Haunted by a devastating failure in another city, magical Enforcer Aiden Bayliss is relentless in protecting the DC area from dark entities. He’ll destroy the powerful force that’s taking out key politicians, whoever—or whatever—it is. And, in spite of the white-hot attraction sizzling between them, his main suspect is one curvy mystery named Cait.

With everything Aiden believes in question, and Cait squared off against a deadly assassin, both must choose. Uphold their oaths and lose each other forever, or stand together and die.



A sci-fi urban-fantasy romance police procedural. Yep, a mashup of genres. She works for aliens, he works for wizards, separately they keep the peace and secrets, together they need to solve a string of murders and fight their attraction.

While not really sold as a romance, the book has more the feel of that genre than the billed “Urban Fantasy.” But it is, unquestionably, both in strong measure. Initially the magic and aliens don’t mix, the characters had already accepted one huge change in their reality, accepting a second is not easy. But far too soon (I personally would have loved to have more friction before romantic fire), assassins, political intrigue, nosy neighbors, and abandoned pets (capable of destroying the entire Chesapeake water system) prove that it doesn’t matter what you believe, reality is real whether you are dodging a magic death bolt or alien ray run.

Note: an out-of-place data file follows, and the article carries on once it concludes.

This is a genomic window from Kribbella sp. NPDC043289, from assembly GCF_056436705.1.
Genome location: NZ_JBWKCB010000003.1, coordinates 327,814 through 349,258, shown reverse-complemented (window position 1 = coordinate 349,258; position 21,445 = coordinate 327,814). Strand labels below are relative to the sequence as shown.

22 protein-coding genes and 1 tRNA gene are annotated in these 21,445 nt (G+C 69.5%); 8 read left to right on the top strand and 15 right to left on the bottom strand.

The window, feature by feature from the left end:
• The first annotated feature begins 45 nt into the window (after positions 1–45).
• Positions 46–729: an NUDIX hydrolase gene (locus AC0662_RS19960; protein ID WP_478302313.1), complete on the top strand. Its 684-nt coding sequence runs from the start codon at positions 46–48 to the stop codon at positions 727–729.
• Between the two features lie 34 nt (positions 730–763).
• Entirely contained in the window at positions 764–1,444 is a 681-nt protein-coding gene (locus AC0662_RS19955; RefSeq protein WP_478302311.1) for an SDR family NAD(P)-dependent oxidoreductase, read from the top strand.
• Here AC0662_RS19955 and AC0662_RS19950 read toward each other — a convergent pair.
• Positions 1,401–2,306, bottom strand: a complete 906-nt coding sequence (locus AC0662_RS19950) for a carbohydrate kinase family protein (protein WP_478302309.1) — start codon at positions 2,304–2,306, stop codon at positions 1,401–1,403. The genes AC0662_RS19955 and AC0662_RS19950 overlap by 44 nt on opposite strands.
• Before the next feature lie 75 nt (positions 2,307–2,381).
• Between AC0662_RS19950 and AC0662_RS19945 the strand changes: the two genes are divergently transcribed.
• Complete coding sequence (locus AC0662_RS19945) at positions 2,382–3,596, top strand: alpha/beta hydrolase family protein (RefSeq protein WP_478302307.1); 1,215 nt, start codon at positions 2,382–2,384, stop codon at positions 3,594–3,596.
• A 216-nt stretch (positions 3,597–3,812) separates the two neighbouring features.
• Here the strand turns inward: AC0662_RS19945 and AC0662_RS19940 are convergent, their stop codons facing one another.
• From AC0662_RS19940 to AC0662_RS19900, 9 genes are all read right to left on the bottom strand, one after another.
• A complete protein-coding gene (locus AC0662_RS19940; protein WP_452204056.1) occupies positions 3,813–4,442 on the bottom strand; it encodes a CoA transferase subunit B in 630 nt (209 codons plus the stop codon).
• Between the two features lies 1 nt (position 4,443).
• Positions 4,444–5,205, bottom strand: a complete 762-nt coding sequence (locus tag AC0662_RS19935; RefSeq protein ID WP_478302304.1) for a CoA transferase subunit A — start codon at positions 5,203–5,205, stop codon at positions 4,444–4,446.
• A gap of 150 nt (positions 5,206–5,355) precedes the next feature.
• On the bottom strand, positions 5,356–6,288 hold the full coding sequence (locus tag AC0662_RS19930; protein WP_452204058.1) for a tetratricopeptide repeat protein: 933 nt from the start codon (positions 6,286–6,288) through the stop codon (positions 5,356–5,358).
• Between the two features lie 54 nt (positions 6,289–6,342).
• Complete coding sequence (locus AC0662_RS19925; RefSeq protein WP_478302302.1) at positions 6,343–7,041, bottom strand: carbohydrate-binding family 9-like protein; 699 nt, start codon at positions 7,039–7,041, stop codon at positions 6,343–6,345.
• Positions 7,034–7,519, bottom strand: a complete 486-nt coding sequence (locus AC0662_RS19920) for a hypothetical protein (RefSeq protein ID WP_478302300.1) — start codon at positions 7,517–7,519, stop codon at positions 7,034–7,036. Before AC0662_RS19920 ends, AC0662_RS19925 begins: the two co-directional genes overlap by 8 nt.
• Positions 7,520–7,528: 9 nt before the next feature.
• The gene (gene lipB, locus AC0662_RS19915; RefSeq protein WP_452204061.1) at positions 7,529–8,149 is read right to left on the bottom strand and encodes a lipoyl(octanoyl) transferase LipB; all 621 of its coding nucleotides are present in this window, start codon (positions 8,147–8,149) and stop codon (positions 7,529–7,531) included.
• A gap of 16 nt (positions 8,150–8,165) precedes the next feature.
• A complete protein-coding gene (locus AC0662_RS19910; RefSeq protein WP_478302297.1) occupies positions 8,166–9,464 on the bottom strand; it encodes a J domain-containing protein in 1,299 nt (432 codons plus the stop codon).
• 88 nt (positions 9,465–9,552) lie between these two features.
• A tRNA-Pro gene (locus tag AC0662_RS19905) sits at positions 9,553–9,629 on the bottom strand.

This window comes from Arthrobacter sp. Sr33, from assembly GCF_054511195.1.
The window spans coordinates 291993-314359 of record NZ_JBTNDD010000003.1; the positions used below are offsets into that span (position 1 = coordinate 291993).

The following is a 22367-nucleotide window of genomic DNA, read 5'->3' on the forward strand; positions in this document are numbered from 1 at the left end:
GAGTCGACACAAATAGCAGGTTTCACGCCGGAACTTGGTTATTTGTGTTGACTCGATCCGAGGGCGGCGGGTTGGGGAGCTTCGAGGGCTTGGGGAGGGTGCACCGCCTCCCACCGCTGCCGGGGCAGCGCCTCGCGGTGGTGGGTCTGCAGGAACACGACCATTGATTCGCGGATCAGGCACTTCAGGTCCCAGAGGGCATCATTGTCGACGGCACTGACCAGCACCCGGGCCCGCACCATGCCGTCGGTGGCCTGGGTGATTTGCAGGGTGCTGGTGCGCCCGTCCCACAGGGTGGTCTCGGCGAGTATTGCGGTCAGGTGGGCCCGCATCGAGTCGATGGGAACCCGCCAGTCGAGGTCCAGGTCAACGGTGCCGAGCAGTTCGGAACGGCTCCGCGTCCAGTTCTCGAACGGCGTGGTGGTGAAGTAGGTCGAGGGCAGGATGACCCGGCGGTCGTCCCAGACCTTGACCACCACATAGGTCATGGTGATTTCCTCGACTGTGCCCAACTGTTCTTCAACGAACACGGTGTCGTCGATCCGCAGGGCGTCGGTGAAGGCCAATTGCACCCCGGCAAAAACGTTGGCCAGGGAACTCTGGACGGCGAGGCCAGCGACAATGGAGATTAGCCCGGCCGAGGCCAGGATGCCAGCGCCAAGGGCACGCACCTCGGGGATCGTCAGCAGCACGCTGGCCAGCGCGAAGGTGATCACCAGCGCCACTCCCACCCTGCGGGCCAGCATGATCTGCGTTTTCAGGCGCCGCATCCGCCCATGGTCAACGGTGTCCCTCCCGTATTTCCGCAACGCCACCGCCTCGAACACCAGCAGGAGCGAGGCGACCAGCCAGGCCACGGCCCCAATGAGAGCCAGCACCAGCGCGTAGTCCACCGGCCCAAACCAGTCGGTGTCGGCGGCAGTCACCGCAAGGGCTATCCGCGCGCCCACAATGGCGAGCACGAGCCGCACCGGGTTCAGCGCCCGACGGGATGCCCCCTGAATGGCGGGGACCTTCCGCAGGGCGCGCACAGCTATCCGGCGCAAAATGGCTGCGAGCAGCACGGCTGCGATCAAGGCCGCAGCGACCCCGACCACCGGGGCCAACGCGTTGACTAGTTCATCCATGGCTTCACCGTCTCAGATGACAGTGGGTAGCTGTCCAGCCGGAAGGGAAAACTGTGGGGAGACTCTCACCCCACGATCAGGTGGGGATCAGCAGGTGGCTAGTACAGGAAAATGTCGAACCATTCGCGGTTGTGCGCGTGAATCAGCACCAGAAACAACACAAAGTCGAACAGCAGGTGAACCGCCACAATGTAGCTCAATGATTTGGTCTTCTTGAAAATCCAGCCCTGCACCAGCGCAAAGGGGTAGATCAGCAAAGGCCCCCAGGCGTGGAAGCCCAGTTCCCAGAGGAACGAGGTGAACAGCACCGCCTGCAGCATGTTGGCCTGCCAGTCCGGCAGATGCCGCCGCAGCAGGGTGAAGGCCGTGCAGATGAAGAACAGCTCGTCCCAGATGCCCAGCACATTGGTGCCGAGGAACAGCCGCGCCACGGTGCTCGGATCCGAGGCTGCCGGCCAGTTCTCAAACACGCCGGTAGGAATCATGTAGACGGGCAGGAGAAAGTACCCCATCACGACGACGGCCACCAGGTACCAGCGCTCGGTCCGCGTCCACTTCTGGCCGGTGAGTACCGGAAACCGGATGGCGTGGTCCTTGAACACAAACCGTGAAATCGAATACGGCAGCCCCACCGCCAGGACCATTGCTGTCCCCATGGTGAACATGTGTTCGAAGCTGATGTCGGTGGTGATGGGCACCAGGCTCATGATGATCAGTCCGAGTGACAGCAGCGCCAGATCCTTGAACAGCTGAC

Clearly the start of a series, I look forward to the next one.

Book Review: Legion: Skin Deep (Legion #2)

Book Cover for Legion: Skin Deep

Book Cover from Amazon


Legion: Skin Deep by Brandon Sanderson

From #1 New York Times bestselling author Brandon Sanderson, Stephen Leeds is back in a new, double-length novella that Library Journal says has “the pulse of a thriller and the hook of a fascinating hero balancing on the edge of psychosis.”

It’s not his own genius that Stephen Leeds gets hired for. Clients want to tap into the imaginary experts that populate his mind—and it’s getting a bit crowded in there.

Now Stephen and his internal team of “aspects” have been hired to track down a stolen corpse—but it’s not the corpse that’s important, it’s what the corpse knows. The biotechnology company he worked for believes he encoded top-secret information in his DNA before he died, and if it falls into the wrong hands, that will mean disaster.